The Los Angeles County Employee Retirement Association (LACERA) provides pension benefits to 73,385 pensioners nationwide, with more than 60,000 residing in California and more than 42,000 residing in Los Angeles County. The benefits those pensioners receive ripple throughout the economy, affecting various industries and job sectors. In 2021, these pensioners generated a total economic output of $2.7 billion and supported thousands of jobs in Los Angeles County, according to a report just released by Beacon Economics titled “Economic, Fiscal and Social Impacts of LACERA Pensioners.”
With retirement security becoming a pressing national issue, the report that LACERA commissioned found that defined benefit plans, such as those offered by LACERA, are more efficient, secure, and provide more value than defined contribution plans like 401(k)s in delivering sustainable retirement benefits. The pooled assets of a defined benefit plan offer superior financial protection compared to defined contribution plans, as they remove longevity risk, offer inflation protection, and provide death benefits while delivering a secure and steady income to the beneficiaries. The United States Census Bureau found that the nation’s rapidly aging population has seen a 31 percent increase in those aged 65 and older from 2011 to 2021.
Lackluster vaccination uptake drove the Newsom administration to pursue the more personal approach that public health experts favor, but the still-nascent campaign leaves out large swaths of the state. The administration launched its “Get Out the Vax” campaign in April, enlisting 70 community-based organizations and 2,000 community canvassers, now focused on Los Angeles and Central Valley neighborhoods where vaccinations have plateaued or declined.
But county public health officials say the campaign isn’t big enough to combat the vaccine misinformation that has infiltrated regions such as California’s rural north.
CEM, using a simple mix of small-cap indexes, found that even though private equity funds deliver what looks to be outsized raw returns, they fall short of CEM’s benchmark since 1996. However, as we’ve also said for some time, the big exception is investing in house, which CEM calls “internal direct”. And the worst, natch, is fund of funds, which have an extra layer of fees.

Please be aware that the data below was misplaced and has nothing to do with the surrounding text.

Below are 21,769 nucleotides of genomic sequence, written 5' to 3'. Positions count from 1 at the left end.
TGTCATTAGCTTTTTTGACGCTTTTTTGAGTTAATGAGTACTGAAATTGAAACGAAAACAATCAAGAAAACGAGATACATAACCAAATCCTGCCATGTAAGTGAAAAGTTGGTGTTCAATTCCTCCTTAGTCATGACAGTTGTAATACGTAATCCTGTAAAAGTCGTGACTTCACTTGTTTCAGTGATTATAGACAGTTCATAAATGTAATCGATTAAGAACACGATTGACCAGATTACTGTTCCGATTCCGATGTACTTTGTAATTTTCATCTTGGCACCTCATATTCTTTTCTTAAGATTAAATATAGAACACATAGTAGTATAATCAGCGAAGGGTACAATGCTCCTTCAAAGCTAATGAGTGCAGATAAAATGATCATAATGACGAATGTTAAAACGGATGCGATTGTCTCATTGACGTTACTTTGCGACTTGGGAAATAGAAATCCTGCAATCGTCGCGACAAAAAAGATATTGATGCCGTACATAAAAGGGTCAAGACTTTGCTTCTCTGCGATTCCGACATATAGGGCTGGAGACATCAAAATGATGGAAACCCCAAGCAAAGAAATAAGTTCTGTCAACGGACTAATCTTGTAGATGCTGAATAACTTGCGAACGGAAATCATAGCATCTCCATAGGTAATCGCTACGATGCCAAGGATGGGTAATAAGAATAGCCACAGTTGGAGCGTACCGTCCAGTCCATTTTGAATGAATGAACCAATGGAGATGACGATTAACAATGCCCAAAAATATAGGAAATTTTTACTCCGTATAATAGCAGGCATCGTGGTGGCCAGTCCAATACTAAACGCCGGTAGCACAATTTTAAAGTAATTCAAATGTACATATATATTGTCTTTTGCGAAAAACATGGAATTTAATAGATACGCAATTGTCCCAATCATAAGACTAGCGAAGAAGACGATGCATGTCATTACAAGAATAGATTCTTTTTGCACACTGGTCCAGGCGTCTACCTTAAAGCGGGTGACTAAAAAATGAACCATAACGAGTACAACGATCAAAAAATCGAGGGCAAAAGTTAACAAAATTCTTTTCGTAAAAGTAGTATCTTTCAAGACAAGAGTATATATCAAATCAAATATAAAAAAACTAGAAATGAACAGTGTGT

There are two additional reasons the CEM findings are deadly. First, the time period they look at, going back to 1996, includes a substantial portion of the 1994-1999 “glory years” where private equity firms were coming back from a period of disfavor after the late 1980s leveraged buyout crash. Less competition for deals meant better buying prices and better returns. Alan Greenspan dropping interest rates for a full nine quarters after the dot-com collapse was the first episode of the Fed driving money into high risk investment strategies by creating negative real returns for a sustained period, and the rush of money into private equity elevated deal prices.
As stark disparities emerge in vaccination rates, L.A. County officials are jump-starting efforts to improve access for people of color. Strategies include creating more vaccination sites as well as better public messaging campaigns, improving access to transportation and reserving spots at neighborhood vaccination locations before people from other parts of the county can scoop them up.
“We have a lot of work to do to fix this,” L.A. County public health director Barbara Ferrer said Tuesday at a county Board of Supervisors meeting. “However way you cut this data, it’s clear that in some of our hardest-hit communities, there are populations that are not getting vaccinated at the same rate as other groups.”
On Tuesday morning, Darby stood in line yet again, this time at a vaccination blitz in South Park aimed at administering doses to 800 seniors, particularly Blacks and Latinos, as well as healthcare workers in four days. Though there are historical and cultural issues that may make Black residents skeptical of vaccines, the biggest issue in L.A. County thus far has been access, said Councilman Curren Price, who helped plan the event.
Author(s): RUBEN VIVES, JACLYN COSGROVE AND SOUMYA KARLAMANGLA, LOS ANGELES TIMES